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Bahá'í Conventions

by Moojan Momen

published in Encyclopaedia Iranica, Volume 3
New York: Columbia University, 1989
Bahai conventions occur at the national and international level for the primary purpose of electing the national Spiritual Assemblies and the Universal House of Justice (See maḥfel-e rūḥānī and bayt al-ʿadl).

The first Bahai convention in the world was probably the meeting convened by the Chicago Spiritual Assembly on 26 November 1907 for the purpose of choosing a site for the House of Worship (Mašreq al-Aḏkār) that was to be built. Thereafter, conventions were held annually in the United States and, from 1910, on ʿAbd-al-Bahāʾ’s instructions, were held each year during the Bahai festival of Reżwān (21 April-2 May). In 1909, with the approval of ʿAbd-al-Bahāʾ, the convention decided to set up a formal national body to be called the Bahai Temple Unity, the precursor of the national Spiritual Assembly in the United States.

In some countries, Bahai conventions antedate the establishment of the national Spiritual Assembly since there were national Bahai institutions that were precursors of that body. In Iran, for example, the first national convention was held in 1927 to elect the “Central Spiritual Assembly” although the national Spiritual Assembly was not formally set up until 1934. In other countries, the holding of national conventions postdated the establishment of national Spiritual Assemblies which were elected by postal ballots until then. This occurred in the British Isles where the national Spiritual Assembly was elected in 1923, but the first convention was not held until 1927. In general, however, the development of Bahai conventions lagged behind in the East compared with the West because of the difficulties of holding large meetings.

Currently, Bahais in electoral districts elect delegates to the national convention. The Universal House of Justice decides the total number of delegates depending on the number of Bahais in that country. The lowest number of delegates is nine and the numbers can then rise in multiples of five, nine and nineteen. The highest number of delegates is currently 171. Each national Spiritual Assembly then distributes the delegates among the electoral districts in proportion to the number of Bahais in each district.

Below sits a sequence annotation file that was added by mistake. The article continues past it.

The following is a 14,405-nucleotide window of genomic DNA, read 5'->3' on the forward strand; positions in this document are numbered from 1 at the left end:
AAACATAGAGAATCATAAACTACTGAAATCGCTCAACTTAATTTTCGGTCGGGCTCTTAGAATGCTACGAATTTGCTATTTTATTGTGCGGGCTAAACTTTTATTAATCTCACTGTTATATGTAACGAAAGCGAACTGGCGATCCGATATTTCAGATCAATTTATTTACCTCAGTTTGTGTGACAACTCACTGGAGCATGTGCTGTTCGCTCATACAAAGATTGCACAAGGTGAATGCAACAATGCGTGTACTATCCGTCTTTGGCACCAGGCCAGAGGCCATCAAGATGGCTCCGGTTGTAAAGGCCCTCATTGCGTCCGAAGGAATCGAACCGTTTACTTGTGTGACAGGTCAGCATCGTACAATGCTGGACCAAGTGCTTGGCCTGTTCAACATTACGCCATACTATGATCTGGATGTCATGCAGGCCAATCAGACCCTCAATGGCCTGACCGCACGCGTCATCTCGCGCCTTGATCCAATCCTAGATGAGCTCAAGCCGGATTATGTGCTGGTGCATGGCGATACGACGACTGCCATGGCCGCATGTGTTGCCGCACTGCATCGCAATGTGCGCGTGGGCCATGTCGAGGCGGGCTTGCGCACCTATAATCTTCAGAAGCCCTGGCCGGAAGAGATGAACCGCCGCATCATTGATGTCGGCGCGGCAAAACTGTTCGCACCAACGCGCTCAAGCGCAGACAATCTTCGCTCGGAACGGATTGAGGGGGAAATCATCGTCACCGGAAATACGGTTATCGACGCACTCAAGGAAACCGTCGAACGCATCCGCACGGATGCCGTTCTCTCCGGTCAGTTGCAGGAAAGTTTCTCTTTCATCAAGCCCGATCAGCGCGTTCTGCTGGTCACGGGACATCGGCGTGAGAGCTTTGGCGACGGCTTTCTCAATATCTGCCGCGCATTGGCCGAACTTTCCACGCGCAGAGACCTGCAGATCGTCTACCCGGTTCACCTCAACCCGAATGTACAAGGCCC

The national convention is held annually, although this may be changed in the future by the Universal House of Justice. It has two main functions: Firstly to elect the new national Spiritual Assembly—each delegate votes for nine persons from among the whole adult Bahai community of that country; secondly, the National Convention may consult on any subject it wishes and can make resolutions to be passed on to the national Spiritual Assembly. However, the national Spiritual Assembly has no obligation to act on these resolutions, only to consider them.

The international convention is at present held every five years in Haifa to elect the Universal House of Justice. All national Spiritual Assembly members are eligible to attend and vote.

Both national and international conventions are usually held during the Reżwān period (see above). The convention elects its own chairman and secretary. Bahai elections are by secret ballot; there are no electioneering or canvassing of votes and no nominations of candidates.

Bibliography : Principles of Bahaʾi Administration, London, 1950, pp. 61-72. National Spiritual Assembly, no. 5 of a series of compilations issued by the Universal House of Justice, London, 2nd ed., 1973, pp. 10-16.

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